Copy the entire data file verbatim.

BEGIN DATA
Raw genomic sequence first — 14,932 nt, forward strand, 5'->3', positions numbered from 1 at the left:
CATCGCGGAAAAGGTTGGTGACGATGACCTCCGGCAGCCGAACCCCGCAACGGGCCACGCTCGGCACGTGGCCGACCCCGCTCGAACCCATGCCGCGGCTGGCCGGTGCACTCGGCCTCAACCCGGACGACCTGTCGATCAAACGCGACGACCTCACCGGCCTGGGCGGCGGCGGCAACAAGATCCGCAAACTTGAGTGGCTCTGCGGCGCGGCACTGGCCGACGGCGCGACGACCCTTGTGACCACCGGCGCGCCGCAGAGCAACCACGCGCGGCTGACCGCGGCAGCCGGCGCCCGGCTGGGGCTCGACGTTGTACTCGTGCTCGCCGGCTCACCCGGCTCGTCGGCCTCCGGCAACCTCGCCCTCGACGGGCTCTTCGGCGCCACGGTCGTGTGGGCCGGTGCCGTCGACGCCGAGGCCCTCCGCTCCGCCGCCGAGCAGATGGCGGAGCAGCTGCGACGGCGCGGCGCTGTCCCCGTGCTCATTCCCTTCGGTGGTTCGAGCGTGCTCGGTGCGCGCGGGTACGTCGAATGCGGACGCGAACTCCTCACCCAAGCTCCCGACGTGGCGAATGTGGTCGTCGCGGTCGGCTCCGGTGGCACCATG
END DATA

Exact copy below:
Raw genomic sequence first — 14,932 nt, forward strand, 5'->3', positions numbered from 1 at the left:
CATCGCGGAAAAGGTTGGTGACGATGACCTCCGGCAGCCGAACCCCGCAACGGGCCACGCTCGGCACGTGGCCGACCCCGCTCGAACCCATGCCGCGGCTGGCCGGTGCACTCGGCCTCAACCCGGACGACCTGTCGATCAAACGCGACGACCTCACCGGCCTGGGCGGCGGCGGCAACAAGATCCGCAAACTTGAGTGGCTCTGCGGCGCGGCACTGGCCGACGGCGCGACGACCCTTGTGACCACCGGCGCGCCGCAGAGCAACCACGCGCGGCTGACCGCGGCAGCCGGCGCCCGGCTGGGGCTCGACGTTGTACTCGTGCTCGCCGGCTCACCCGGCTCGTCGGCCTCCGGCAACCTCGCCCTCGACGGGCTCTTCGGCGCCACGGTCGTGTGGGCCGGTGCCGTCGACGCCGAGGCCCTCCGCTCCGCCGCCGAGCAGATGGCGGAGCAGCTGCGACGGCGCGGCGCTGTCCCCGTGCTCATTCCCTTCGGTGGTTCGAGCGTGCTCGGTGCGCGCGGGTACGTCGAATGCGGACGCGAACTCCTCACCCAAGCTCCCGACGTGGCGAATGTGGTCGTCGCGGTCGGCTCCGGTGGCACCATG